In birds, nestling begging is often triggered by visual or acoustic stimuli from parents. Although begging occurs in some insects, it is not known whether it is triggered by specific parental stimuli. The burying beetle Nicrophorus vespilloides has attracted interest as an insect system for studying parent-offspring communication. Recent work on this species suggests that begging is triggered by chemical stimuli from parents. In support of this hypothesis, we found that larvae begged less toward female parents that had been washed in pentane as a means to remove chemical stimuli than toward unwashed female parents and that they begged more toward filter paper rubbed against female parents than toward untreated filter paper. Previous work on N. vespilloides suggests that chemical stimuli from parents might provide a mechanism for larval kin recognition. In support of this hypothesis, we found that larvae begged more toward breeding females than toward nonbreeding females, although there was no evidence that larvae actively avoided contact with nonbreeding females. We found no evidence that larvae discriminated between their biological female parents and unrelated breeding females. We conclude that chemical stimuli from parents trigger larval begging and may allow for larval kin discrimination. However, our results suggest that larval kin discrimination is a by-product of stimulus discrimination based on cues that are incidentally correlated with kinship rather than an adaptive mechanism for avoiding contact with nonbreeding females.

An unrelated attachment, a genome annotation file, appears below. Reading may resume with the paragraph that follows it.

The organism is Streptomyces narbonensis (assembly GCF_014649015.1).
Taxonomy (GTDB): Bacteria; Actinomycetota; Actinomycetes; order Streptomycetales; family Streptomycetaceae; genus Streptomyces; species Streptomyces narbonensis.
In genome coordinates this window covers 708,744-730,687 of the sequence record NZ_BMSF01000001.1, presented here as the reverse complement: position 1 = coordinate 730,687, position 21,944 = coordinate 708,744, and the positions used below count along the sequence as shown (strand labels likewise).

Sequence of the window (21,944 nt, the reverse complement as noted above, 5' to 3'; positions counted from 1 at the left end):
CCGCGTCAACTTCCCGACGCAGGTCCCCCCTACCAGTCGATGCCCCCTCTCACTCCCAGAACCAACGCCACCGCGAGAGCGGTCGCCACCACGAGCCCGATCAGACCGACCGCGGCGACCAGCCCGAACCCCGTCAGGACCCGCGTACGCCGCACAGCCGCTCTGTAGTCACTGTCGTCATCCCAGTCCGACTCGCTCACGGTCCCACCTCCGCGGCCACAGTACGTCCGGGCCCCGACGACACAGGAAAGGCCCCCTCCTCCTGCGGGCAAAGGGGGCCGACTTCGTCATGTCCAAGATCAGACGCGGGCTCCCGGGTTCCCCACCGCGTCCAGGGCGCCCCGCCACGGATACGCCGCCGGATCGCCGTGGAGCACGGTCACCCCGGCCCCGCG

- Chemical stimuli
- Kin discrimination
- Nicrophorus vespilloides
- Parent-offspring communication